It would seem the majority of dogs enjoy sticking their head out of the car window. It is a fantastic way to absorb a large amount of sight, sounds, and scents. For several dogs, it is incredibly exhilarating to be allowed the chance to get out and see these pieces of the outside world.
Dogs love checking out the scenery
Several dogs are indoors the majority of the time, so when the opportunity to go out and see the world arises, they become rather excited. Hopping into the car, no matter the destination, is an overload of sensory bliss for our sweet companions.
It is possible a car ride for a dog is equal in anticipation and thrills as it is to humans when attending the circus. It is stimulating to be inundated with all of the things to see, hear, and smell, whether or not you choose to ride any rides. The environment in and of itself is impressive and extraordinary.
Dogs love all those smells
Because dogs take in loads of information regarding their surroundings at a time, all of the scents they encounter during a car ride are very appealing.
We can’t even begin to imagine the amount of information our dogs absorb simply by having his head out the window. The faster the pace of your car, the more your dog can detect about what’s going on outside. It has been approximated that dogs are capable of identifying some odors in parts per trillion. As opposed to our 6 million olfactory receptors, dogs have up to 300 million!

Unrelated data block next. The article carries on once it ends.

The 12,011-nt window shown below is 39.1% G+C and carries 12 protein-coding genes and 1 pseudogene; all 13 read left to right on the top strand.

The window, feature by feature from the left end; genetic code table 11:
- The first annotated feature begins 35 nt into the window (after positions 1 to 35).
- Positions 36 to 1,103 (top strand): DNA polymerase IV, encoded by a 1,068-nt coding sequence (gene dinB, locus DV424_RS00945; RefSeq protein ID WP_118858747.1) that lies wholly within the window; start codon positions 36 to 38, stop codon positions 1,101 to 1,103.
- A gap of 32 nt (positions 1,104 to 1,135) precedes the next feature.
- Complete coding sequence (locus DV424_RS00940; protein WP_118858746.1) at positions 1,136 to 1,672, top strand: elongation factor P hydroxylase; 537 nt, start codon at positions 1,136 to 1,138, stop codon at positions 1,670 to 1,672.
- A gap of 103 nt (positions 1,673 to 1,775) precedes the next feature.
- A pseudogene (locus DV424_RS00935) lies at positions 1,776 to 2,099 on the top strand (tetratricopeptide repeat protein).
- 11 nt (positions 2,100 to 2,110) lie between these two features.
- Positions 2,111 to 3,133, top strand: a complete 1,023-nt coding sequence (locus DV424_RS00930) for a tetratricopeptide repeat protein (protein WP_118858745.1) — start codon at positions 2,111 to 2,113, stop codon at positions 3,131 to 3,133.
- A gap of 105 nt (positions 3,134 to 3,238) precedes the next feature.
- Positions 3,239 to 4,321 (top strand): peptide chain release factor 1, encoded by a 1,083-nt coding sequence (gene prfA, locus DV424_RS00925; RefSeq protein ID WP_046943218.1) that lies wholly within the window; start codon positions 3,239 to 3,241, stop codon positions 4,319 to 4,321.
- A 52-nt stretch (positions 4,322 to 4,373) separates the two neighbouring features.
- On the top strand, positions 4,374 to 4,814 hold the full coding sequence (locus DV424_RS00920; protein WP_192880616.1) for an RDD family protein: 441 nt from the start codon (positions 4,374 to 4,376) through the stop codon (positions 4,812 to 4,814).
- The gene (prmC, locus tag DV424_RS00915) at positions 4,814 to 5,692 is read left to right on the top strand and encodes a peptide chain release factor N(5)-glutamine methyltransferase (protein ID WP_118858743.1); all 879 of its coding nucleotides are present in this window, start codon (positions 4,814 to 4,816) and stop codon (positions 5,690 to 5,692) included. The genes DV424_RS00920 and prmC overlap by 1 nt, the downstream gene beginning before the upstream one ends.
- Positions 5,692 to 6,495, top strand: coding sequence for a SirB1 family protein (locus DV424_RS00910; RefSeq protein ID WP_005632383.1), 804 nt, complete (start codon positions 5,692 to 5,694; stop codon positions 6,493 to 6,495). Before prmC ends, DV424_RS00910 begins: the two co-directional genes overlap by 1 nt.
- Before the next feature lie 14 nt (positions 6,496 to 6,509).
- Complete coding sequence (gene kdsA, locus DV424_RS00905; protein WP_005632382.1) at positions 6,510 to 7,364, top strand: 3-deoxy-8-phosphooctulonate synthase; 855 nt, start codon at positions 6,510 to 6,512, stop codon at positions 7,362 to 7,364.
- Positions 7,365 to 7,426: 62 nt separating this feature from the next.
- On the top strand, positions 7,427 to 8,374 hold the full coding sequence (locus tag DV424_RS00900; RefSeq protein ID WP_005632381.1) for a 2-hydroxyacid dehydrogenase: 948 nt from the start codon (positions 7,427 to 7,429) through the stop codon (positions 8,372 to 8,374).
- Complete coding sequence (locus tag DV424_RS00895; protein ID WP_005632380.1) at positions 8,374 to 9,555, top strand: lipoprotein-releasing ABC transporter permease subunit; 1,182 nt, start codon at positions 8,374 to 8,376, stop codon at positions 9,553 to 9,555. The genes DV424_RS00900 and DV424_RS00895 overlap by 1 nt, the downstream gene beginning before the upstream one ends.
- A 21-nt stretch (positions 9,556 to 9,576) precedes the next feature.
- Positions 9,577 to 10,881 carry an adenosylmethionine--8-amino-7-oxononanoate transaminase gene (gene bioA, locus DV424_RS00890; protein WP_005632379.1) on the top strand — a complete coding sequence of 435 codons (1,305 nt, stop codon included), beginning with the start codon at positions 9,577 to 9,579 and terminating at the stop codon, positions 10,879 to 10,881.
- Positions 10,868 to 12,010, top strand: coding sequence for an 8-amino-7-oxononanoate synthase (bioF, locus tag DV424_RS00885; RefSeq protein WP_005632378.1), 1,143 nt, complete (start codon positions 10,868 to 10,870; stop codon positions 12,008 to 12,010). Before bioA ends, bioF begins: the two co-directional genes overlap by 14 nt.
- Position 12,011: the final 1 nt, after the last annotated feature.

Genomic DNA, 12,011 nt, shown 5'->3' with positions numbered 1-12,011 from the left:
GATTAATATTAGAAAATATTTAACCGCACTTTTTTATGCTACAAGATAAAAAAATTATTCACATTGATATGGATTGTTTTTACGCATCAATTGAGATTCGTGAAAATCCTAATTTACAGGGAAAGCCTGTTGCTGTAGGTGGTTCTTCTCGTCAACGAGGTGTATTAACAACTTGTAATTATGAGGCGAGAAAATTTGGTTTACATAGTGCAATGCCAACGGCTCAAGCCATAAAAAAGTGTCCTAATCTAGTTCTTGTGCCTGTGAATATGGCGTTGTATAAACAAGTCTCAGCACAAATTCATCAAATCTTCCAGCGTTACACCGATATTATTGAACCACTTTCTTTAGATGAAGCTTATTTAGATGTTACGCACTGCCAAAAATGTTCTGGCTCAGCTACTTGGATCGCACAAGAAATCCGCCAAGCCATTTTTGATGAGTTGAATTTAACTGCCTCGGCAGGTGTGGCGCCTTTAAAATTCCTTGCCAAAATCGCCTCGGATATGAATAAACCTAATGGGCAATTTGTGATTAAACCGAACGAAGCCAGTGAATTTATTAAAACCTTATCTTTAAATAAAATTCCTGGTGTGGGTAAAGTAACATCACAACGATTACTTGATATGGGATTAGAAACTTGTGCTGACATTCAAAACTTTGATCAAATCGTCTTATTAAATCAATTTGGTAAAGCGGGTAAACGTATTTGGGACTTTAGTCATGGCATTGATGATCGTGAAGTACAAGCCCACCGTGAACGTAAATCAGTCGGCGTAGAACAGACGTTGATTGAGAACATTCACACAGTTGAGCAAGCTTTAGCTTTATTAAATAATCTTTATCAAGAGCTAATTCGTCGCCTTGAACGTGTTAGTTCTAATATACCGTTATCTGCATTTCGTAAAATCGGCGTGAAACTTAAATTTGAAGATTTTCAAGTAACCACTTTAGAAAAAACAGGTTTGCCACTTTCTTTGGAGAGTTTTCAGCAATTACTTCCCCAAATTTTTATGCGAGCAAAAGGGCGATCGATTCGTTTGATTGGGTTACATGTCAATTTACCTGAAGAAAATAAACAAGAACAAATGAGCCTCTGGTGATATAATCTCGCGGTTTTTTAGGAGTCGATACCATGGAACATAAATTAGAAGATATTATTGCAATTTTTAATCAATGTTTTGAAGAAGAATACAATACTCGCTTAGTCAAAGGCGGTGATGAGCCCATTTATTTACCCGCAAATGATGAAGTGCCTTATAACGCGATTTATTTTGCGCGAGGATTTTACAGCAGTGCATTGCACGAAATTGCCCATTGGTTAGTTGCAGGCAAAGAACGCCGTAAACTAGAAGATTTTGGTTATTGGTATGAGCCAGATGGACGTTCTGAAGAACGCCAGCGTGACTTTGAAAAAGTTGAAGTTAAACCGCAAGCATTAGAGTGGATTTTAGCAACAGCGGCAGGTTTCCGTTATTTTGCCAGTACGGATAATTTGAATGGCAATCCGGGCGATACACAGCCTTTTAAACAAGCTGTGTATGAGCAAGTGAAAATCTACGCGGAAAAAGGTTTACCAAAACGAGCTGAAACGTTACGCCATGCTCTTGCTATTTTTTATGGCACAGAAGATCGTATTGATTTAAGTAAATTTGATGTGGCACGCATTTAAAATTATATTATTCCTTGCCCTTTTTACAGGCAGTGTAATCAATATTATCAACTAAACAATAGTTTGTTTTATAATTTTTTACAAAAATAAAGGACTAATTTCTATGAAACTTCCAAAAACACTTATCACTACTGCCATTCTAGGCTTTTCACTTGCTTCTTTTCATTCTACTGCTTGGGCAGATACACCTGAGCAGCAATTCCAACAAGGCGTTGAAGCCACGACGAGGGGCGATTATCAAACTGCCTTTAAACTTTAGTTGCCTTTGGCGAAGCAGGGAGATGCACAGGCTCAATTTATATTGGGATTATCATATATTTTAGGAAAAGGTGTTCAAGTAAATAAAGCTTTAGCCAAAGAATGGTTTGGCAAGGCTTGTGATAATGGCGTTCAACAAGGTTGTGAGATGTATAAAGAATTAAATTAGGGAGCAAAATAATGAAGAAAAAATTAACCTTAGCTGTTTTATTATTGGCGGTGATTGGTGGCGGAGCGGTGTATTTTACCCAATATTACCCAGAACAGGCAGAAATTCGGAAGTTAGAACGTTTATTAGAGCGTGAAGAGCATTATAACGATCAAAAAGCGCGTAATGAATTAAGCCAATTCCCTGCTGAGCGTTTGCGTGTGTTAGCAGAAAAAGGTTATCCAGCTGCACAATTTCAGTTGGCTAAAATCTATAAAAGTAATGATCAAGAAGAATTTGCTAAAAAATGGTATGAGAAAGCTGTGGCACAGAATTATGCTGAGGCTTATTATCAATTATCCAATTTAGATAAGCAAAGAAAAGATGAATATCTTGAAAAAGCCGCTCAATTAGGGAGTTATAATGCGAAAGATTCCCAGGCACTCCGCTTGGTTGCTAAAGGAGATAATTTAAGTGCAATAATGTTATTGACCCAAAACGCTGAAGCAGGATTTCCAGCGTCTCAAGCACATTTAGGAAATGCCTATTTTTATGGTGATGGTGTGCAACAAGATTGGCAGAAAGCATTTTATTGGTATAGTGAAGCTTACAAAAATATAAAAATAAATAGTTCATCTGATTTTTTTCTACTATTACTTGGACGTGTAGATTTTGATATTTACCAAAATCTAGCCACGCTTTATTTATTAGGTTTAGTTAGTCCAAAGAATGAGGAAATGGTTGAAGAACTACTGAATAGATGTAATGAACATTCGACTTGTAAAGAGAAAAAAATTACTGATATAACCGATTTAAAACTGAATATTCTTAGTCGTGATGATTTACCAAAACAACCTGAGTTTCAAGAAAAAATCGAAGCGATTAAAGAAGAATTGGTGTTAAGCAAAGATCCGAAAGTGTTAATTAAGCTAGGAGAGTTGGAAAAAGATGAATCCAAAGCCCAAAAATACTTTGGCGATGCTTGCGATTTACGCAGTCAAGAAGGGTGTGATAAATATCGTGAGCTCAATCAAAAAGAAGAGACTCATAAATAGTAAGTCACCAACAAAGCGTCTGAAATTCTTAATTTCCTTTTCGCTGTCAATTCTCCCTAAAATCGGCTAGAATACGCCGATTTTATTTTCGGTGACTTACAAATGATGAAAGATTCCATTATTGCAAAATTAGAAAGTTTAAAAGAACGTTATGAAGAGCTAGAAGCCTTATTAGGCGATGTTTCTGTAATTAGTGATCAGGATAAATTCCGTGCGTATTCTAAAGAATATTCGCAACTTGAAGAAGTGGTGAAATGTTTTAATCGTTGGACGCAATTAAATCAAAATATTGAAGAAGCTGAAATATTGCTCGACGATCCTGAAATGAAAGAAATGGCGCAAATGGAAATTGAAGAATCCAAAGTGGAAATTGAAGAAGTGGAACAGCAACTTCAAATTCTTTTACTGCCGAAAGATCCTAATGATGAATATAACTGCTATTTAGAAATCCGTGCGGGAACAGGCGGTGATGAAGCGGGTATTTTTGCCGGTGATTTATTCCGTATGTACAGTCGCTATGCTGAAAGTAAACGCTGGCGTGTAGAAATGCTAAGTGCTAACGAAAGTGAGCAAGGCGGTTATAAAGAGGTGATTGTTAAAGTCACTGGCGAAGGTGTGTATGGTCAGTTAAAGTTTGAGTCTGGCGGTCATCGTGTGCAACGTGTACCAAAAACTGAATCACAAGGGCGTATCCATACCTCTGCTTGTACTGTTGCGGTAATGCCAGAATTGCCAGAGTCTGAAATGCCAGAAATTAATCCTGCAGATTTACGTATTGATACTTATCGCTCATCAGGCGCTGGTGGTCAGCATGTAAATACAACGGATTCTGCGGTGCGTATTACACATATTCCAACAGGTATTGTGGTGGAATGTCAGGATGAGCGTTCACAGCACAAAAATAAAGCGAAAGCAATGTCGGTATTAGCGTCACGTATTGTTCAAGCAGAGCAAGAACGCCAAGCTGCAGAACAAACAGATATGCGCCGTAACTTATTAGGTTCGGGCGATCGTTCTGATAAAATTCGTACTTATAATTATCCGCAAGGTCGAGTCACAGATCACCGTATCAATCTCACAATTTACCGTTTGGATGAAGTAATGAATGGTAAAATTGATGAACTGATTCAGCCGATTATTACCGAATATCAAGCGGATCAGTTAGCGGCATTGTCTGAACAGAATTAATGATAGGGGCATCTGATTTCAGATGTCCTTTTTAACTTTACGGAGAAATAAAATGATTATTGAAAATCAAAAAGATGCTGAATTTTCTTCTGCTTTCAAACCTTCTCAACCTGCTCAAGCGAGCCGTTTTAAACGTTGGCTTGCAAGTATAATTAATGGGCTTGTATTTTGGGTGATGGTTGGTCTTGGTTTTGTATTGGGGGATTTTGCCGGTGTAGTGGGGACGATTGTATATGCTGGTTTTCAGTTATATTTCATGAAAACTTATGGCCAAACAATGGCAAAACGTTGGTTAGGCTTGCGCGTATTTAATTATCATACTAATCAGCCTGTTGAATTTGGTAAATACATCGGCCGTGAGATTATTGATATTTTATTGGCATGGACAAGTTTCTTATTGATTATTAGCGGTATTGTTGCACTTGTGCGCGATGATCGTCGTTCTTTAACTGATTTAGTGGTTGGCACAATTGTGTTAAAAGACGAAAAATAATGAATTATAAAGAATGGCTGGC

The dangers of dogs hanging their head out of cars
Like several other pleasurable things in life, there are many possible dangers in allowing your dog to stick his head out of your car window.
You have probably had a small pebble fly up on occasion and chip your windshield; think about what the effect would be to your dog’s head if it were to be struck in a like manner. When your dog hangs his head out of the window, he is vulnerable to being hurt by any form of debris that may get kicked up from cars on the road. Your dog could develop a severe injury if any of that debris were to strike him in the eye.
Damage to the ears is another risk that comes with your dog’s head being out of a moving car’s window. There is cause for concern of possible ear infections due to any particles blown into their ears. The consistent flapping of his ears may also lead to swelling, and scar tissue might develop within the soft tissue of his ear because of the repeated trauma. He may have to deal with lifelong ear issues from any permanent damage that may arise.
Yet another risk is that of your dog being tempted to jump out of the window. You may think yours would never do this, but if he were to spot a squirrel nearby at a stoplight, would you really want to jeopardize your dog on the off chance he might? Even at slow speeds, a dog leaping from the window could cause severe injuries.
If you will be traveling at more that 25 mph, it has been suggested that you restrain your dog. If he remains free to roam the car, you run a greater risk the faster you go.